Applications of differentiation - the graph of a function and its derivatives
      Maclaurin's formula or Maclaurin's theorem
      The approximation of the sine function by polynomial using Taylor's or Maclaurin's formula
         Properties of the power series expansion of the sine function
Maclaurin's formula or Maclaurin's theorem
The formula obtained from Taylor's formula by setting x0 = 0     
that holds in an open neighborhood of the origin, is called Maclaurin's formula or Maclaurin's theorem.
Consider the polynomial   fn (x) = anxn + an - 1xn - - 1 + a3x3 + a2x2 + a1x + a0,
let evaluate the polynomial and its successive derivatives at the origin,
f (0) = a0,     f '(0) = 1 a1,     f ''(0) = 1 2a2,     f '''(0) = 1 2 3a3,  . . .  ,  f (n) (0) = n! an  
 we get the coefficients,
Therefore, the Taylor polynomial of a function f centered at x0 is the polynomial of degree n which has the same derivatives as f at x0, up to order n.
If a function f is infinitely differentiable on an interval about a point x0  or the origin, as are for example ex and  sin x, then
                    P0 (x) = f (x0),
                    P1 (x) = f (x0) + (x - x0) f ' (x0),
 
P0, P1, P2, . . . is a sequence of increasingly approximating polynomials for  f.
The approximation of the sine function by polynomial using Taylor's or Maclaurin's formula
Example:  Let represent the sine function  f (x) = sin x by the Taylor polynomial (or power series).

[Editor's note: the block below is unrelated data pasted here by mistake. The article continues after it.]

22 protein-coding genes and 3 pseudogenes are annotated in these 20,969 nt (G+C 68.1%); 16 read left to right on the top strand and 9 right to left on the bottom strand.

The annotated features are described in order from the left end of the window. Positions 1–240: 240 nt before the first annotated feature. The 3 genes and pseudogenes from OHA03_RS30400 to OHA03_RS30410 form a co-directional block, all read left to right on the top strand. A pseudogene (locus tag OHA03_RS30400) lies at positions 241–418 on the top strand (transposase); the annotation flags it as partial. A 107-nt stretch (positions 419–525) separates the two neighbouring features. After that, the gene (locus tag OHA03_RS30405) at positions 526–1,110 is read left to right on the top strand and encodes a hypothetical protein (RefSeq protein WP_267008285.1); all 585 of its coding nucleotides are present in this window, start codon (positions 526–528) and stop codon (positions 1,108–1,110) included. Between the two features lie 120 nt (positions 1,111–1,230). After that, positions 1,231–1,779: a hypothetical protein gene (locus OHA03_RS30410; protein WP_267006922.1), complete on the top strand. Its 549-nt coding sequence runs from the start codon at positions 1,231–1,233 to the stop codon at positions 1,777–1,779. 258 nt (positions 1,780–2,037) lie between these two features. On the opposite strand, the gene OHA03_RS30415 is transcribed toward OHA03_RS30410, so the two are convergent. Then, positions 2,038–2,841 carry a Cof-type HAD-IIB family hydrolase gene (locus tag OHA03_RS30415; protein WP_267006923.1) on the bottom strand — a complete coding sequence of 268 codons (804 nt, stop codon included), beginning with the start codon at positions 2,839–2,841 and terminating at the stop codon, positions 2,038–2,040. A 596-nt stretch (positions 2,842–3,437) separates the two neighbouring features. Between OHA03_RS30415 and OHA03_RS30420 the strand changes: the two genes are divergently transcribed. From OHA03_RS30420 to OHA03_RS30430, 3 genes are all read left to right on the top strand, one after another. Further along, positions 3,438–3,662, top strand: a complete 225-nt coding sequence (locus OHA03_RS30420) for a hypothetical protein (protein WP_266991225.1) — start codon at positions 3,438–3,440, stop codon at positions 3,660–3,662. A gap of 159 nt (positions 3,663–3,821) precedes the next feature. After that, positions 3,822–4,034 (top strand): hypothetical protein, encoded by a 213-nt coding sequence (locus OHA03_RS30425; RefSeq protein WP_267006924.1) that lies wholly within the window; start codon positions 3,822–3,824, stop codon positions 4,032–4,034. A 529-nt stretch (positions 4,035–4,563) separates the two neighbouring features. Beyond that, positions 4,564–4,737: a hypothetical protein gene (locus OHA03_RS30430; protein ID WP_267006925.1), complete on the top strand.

Solution:  The sine function is the infinitely differentiable function defined for all real numbers. 
We use the polynomial with infinitely many terms
to represent the sine function. We should calculate the function value  f(0), and some successive derivatives of the sine function, to determine the nth order derivative expression, therefore
Obtained values  f(0) and  f (n)(0) substituted into Maclaurin's formula with Lagrange remainder yield,
thus,
Properties of the power series expansion of the sine function
The polynomials that describe the sine function all are symmetric source polynomials of odd degree. Meaning,
both coordinates of translations  are zero since all even derivatives  are
zero, the infinite polynomial is missing every next even term, therefore  an-1 = 0.
Notice that every second polynomial in the above sequence, whose leading term is negative, represents the variant  f (-x) (or - f (x)) of the source polynomial of odd degree whose x or y variable changed the sign, as are the graphs,  f3 (x) and  f7 (x).
Observe that graphs of polynomials approach closer and closer to the graph of sine function as n increase.
Calculus contents D
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